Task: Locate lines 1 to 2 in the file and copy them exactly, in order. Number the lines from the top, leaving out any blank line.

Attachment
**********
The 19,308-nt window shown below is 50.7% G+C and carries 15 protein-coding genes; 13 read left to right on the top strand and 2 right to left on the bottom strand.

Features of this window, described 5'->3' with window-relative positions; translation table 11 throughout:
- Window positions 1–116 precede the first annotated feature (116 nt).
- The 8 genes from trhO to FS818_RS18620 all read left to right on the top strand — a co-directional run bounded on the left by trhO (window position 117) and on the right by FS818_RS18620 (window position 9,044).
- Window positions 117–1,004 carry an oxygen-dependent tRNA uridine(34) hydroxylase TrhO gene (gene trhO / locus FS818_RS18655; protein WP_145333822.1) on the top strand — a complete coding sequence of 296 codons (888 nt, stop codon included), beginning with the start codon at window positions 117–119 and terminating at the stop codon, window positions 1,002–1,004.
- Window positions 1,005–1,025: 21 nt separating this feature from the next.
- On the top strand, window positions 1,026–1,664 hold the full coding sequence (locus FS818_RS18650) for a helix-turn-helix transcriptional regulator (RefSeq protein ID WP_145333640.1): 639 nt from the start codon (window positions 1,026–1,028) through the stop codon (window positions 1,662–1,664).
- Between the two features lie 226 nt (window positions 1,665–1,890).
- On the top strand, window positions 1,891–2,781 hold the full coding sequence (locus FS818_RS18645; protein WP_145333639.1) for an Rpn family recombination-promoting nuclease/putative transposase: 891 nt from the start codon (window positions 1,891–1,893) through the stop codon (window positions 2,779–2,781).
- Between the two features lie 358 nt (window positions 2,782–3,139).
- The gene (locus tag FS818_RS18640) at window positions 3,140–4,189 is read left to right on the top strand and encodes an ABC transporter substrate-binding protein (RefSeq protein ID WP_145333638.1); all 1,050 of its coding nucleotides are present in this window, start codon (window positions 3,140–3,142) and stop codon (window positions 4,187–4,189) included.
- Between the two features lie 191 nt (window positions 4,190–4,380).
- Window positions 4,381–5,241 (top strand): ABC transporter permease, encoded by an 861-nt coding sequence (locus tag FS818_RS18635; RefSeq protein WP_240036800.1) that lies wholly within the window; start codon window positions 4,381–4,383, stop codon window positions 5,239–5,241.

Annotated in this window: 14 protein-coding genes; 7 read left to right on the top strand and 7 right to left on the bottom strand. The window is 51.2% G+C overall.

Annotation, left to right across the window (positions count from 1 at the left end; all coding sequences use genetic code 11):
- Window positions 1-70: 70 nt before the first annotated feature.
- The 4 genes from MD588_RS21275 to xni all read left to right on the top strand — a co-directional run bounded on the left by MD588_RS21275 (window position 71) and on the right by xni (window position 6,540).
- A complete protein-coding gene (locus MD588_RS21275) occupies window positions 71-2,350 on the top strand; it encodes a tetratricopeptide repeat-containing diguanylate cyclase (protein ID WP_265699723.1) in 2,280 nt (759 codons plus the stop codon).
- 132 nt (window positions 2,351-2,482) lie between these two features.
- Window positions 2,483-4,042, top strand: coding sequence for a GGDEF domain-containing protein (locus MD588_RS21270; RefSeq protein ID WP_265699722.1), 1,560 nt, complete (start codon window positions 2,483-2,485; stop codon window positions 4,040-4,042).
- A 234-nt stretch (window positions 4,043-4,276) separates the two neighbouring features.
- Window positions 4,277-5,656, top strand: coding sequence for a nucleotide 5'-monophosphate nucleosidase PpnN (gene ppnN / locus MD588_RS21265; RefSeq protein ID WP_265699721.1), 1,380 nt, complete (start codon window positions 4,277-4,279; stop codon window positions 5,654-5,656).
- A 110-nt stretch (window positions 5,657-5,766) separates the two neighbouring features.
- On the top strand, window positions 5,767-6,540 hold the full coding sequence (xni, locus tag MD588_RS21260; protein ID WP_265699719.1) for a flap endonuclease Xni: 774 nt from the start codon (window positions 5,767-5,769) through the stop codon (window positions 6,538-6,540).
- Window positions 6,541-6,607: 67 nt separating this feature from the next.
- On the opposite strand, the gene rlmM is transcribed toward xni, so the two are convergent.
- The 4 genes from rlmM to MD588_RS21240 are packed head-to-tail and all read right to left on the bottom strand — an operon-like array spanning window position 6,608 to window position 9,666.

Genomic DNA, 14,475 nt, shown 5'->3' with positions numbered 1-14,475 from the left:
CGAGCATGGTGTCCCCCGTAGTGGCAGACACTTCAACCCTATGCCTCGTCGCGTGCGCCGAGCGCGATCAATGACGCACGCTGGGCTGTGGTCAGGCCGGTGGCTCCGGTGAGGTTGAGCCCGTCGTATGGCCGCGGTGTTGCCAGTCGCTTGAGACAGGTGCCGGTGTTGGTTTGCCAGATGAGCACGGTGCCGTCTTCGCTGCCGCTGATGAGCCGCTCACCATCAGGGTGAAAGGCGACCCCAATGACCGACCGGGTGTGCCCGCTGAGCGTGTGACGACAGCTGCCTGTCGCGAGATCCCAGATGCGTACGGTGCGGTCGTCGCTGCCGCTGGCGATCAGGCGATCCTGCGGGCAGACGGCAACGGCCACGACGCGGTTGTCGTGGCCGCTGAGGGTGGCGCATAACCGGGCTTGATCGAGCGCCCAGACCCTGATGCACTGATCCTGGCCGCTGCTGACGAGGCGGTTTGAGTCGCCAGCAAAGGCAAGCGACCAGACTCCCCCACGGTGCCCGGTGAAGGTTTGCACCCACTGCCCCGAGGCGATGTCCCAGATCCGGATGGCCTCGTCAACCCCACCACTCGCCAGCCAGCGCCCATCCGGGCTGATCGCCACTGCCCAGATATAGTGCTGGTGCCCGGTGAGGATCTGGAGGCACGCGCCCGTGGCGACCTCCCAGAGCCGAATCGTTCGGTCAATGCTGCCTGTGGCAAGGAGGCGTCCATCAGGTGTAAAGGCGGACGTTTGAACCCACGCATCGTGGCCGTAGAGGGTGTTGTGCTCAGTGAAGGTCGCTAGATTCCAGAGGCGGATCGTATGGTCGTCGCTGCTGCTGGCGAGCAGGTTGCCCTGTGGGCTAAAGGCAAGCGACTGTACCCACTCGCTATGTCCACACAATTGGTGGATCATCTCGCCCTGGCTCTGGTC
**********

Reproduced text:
The 19,308-nt window shown below is 50.7% G+C and carries 15 protein-coding genes; 13 read left to right on the top strand and 2 right to left on the bottom strand.

Features of this window, described 5'->3' with window-relative positions; translation table 11 throughout: